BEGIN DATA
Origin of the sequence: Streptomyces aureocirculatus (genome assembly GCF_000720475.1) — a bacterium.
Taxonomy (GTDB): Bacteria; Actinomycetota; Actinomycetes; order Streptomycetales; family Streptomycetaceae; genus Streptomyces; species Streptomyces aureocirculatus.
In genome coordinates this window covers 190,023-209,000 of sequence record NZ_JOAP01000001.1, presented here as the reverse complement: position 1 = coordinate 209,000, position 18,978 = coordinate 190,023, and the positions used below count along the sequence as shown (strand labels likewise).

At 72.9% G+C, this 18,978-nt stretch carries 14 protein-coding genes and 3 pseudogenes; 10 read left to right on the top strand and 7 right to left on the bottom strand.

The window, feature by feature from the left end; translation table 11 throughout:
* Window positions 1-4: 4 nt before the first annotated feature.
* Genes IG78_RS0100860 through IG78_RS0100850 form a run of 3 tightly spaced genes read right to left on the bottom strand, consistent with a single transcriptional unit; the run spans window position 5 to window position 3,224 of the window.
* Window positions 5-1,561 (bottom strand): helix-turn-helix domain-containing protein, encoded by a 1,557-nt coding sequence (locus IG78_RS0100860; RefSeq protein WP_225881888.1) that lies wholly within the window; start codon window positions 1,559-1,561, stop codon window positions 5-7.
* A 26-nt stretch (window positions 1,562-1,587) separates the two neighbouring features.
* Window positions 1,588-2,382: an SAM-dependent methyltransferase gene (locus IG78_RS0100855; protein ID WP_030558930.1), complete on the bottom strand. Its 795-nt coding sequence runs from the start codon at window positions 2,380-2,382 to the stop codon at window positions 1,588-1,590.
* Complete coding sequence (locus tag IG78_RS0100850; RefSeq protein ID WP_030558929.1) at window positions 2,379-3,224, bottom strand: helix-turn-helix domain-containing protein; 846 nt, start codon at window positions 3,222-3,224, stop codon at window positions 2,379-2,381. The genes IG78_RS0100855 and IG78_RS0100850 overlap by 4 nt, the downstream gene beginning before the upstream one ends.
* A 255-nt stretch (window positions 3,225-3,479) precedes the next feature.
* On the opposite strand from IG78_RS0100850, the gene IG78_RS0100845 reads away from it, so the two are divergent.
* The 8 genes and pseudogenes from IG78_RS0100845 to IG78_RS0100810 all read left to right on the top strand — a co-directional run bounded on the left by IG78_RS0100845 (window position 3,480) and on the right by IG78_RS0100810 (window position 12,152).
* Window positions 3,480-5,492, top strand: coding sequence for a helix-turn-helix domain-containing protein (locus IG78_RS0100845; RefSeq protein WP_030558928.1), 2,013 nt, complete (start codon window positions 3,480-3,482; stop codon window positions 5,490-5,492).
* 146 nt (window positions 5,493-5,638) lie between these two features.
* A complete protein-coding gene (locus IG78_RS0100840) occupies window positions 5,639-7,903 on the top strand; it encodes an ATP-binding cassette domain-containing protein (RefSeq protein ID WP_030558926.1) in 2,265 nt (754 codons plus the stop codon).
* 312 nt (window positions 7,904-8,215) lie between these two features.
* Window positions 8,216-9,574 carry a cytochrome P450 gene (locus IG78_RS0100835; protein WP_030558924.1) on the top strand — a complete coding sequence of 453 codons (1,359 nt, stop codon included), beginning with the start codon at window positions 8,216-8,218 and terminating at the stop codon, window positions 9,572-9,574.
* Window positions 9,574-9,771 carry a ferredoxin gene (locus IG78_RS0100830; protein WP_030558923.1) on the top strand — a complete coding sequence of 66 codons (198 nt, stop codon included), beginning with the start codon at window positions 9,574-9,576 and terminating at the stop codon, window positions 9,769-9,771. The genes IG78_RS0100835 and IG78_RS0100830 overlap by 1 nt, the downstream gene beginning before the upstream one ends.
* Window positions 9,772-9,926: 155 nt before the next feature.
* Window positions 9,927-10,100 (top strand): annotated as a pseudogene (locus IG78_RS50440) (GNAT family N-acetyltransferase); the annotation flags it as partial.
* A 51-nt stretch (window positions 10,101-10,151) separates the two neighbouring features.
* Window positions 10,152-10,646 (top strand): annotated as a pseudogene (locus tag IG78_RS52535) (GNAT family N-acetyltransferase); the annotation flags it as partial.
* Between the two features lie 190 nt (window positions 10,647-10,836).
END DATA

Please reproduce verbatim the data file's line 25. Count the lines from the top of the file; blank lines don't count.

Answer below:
* Between the two features lie 190 nt (window positions 10,647-10,836).